Miss Mary Mack Mack Mack
All dressed in black, black, black
With silver buttons, buttons, buttons
All down her back, back, back.
She asked her mother, mother, mother
For 50 cents, cents, cents
To see the elephants, elephants, elephants
Jump over the fence, fence, fence.
They jumped so high, high, high
They reached the sky, sky, sky
And they didn’t come back, back, back
‘Til the 4th of July, ly, ly!
Growing up games such “Mary Mack”, “Tweet Baby”, and “Mail Man” flood our childhood memories. Whether it was in the schoolyard during recess or home with our family members these games were a huge part of our social lives. While playing these childhood games, we were unaware of the deep rooted history and connection we had to our African roots through these games.
Play Party songs were a celebration for children and young adults that features games, singing, and dancing without instrumental accompaniment. References to these “ring games” or “play games” appear in journals and contemporary writings during the antebellum period. Many slaves referred to these games as being enjoyed by both children and adults, and described them as involving body movement. While many of the Play Party songs were based on melodies and lyrics that were similar to White pioneers but, African approaches to rhythm and traditional performance practices such as repetition in choruses and rhythmic structures. As early as 1890, African American children were described as participating in song games. They are described as being “played by many children..in some open field. Generally towards the end of the day” because during slavery, many children were expected to work so there was little time for amusement.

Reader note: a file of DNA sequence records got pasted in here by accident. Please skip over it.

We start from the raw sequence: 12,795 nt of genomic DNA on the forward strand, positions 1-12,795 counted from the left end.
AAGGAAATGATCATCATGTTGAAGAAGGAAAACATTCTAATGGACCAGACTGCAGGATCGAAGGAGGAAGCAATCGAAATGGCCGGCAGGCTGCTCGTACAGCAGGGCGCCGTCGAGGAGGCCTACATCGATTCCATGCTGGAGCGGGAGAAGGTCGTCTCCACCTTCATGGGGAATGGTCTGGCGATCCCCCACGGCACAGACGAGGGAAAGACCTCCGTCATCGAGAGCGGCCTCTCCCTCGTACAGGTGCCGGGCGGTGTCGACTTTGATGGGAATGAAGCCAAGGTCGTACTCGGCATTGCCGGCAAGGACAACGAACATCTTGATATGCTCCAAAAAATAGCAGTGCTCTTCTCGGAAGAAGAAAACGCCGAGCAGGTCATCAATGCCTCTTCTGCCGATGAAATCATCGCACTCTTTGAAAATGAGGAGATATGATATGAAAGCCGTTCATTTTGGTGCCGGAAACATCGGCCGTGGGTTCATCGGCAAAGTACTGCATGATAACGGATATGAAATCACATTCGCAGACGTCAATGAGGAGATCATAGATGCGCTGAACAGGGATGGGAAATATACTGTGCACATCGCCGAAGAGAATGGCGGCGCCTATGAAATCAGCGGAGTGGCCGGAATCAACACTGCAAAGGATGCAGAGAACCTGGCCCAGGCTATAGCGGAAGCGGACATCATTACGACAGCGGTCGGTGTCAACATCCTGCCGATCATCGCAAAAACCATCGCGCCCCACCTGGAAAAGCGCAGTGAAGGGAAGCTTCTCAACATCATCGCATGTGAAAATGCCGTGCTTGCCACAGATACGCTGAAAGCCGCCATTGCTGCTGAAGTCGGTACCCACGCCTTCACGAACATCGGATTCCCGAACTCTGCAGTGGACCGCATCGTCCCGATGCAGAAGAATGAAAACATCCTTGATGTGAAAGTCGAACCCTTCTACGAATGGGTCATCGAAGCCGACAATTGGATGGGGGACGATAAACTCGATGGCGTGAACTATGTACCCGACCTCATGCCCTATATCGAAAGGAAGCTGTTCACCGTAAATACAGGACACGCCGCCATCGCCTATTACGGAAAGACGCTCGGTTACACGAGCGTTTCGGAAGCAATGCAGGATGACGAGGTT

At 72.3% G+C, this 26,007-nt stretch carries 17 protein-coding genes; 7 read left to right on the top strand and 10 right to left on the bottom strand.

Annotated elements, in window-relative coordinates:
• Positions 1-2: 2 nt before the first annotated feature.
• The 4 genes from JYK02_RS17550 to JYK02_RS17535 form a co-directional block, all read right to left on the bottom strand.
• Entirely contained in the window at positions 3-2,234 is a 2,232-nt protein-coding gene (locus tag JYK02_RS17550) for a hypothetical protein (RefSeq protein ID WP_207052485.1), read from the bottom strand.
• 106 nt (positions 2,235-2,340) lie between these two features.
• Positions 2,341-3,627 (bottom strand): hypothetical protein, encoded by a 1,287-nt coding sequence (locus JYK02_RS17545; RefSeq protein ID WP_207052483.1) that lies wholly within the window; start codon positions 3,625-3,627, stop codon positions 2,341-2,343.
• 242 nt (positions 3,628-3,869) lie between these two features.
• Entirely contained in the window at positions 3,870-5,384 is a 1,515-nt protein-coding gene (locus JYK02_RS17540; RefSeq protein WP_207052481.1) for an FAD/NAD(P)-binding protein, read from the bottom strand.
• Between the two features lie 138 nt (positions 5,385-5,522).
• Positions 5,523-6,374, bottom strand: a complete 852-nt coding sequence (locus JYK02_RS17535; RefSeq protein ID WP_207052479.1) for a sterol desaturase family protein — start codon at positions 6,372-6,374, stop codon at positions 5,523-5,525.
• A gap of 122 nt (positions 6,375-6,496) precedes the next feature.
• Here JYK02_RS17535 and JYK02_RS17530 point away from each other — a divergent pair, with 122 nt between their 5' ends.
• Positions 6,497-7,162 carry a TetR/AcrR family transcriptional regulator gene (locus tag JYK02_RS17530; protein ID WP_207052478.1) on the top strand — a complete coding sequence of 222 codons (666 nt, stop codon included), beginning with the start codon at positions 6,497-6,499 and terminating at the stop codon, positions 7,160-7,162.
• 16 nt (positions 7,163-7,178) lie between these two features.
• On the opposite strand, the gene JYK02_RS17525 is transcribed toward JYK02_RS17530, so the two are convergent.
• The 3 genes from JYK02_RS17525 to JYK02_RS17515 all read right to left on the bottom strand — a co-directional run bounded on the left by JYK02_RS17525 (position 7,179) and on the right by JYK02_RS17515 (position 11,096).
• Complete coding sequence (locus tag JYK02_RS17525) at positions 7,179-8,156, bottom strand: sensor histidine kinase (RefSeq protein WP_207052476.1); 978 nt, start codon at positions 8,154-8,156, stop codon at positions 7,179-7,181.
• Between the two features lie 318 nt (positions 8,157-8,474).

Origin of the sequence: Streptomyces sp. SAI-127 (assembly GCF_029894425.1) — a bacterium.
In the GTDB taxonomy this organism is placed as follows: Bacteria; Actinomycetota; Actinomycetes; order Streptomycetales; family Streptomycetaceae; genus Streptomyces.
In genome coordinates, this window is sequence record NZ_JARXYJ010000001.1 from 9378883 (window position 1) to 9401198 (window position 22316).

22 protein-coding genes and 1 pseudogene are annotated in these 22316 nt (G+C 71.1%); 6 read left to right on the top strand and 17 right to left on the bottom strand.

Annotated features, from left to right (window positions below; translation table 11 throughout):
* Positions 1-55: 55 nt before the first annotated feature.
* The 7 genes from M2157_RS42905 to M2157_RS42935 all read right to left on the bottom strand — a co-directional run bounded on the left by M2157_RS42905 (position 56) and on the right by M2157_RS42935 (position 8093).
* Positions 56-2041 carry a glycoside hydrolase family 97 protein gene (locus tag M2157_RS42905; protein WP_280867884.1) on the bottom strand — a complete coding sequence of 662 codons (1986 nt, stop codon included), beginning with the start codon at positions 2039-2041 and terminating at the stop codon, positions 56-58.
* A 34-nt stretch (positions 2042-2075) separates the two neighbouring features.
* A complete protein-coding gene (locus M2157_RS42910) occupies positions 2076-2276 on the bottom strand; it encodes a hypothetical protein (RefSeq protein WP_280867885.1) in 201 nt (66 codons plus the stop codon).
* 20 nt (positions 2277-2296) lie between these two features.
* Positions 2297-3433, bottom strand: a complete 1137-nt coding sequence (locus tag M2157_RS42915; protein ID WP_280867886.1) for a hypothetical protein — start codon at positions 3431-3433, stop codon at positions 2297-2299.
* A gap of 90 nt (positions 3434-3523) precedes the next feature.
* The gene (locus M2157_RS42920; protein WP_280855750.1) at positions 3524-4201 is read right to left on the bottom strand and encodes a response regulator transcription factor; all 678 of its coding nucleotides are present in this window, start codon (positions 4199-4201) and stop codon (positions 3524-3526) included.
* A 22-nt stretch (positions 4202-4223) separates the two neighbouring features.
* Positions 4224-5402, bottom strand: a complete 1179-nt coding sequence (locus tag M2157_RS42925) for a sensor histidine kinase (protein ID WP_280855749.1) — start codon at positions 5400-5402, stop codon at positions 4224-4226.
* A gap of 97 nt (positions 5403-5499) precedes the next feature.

While there are many elements that are rooted from African dance, music, and traditions, Blacks evolved to their environment and used both African traditions and American traditions to create a style of their own. Some of the common elements were circle formations, stylized dance movements, formations, and forms. Some game songs required the children to partner up with each other, a practice not usually associated with African performances, as they tend to separate the women and men. These children songs have the same characteristic as children game songs within African cultures. Children in slavery played these game to take their minds off harsh plantation life. These songs were not sung for entertainment and thus, were not profitable and no one made money off of it.
Supposedly, Miss Mary Mack was symbolic in that the Merrimack was an ironclad Union ship coming to fight the confederate army. It built with rivets “silver buttons” and ships have always been referred to as females. There may also be symbolism behind asking her mother “the Confederate States of America” for fifty cents “a metaphor for change” to see the elephants symbol of the Republican party who “freed the slaves”jump the fence “Mason-Dixon line”. Whether this is true or not, it is apparent that we still use these songs to take our minds off of the real world and create a reality of our own.
These games served as amusement and a way of communication to us the same way it did generations ago during slavery. While clapping and the patting juba were used as alternatives to instruments, we have kept these child songs around. Oral history has always been a part of African Culture, and these children songs still being around shows how strong that tradition is. So the next time someone asks you “How are you still connected to your African ancestors?” simply play one of your favorite childhood games and say “Music.Rhythm.Childhood Games”
By: Asia and Tiara Julien